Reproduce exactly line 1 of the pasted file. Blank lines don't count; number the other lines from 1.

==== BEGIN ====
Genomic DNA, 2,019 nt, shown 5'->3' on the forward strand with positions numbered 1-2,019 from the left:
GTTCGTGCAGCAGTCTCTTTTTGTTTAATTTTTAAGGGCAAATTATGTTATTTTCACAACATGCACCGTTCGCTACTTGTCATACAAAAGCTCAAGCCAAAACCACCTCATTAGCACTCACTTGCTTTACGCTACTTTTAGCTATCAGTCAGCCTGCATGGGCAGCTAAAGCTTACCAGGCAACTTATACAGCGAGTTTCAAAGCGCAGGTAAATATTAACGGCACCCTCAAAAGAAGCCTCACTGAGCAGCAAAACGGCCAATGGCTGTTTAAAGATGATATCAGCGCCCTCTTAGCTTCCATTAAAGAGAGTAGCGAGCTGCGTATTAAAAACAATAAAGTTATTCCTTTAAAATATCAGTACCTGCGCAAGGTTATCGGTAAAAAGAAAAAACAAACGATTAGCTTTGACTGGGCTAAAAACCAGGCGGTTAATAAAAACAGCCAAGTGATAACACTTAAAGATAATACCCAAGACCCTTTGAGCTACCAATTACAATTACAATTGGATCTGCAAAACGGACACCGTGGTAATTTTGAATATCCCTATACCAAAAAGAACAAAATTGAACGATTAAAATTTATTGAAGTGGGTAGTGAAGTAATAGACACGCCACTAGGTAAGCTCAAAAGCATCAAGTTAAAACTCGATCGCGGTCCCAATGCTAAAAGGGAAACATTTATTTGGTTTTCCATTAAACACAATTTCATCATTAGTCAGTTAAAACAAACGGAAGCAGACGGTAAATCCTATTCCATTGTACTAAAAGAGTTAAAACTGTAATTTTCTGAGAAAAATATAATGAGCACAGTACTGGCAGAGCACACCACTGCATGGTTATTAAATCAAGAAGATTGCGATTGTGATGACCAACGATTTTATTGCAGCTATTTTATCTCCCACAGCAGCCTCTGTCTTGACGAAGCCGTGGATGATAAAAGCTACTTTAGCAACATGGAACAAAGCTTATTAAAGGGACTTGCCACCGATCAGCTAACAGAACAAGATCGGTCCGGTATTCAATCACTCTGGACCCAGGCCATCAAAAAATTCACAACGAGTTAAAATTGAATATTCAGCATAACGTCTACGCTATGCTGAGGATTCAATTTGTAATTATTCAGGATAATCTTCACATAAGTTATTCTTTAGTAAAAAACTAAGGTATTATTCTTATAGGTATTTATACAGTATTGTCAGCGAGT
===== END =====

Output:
Genomic DNA, 2,019 nt, shown 5'->3' on the forward strand with positions numbered 1-2,019 from the left: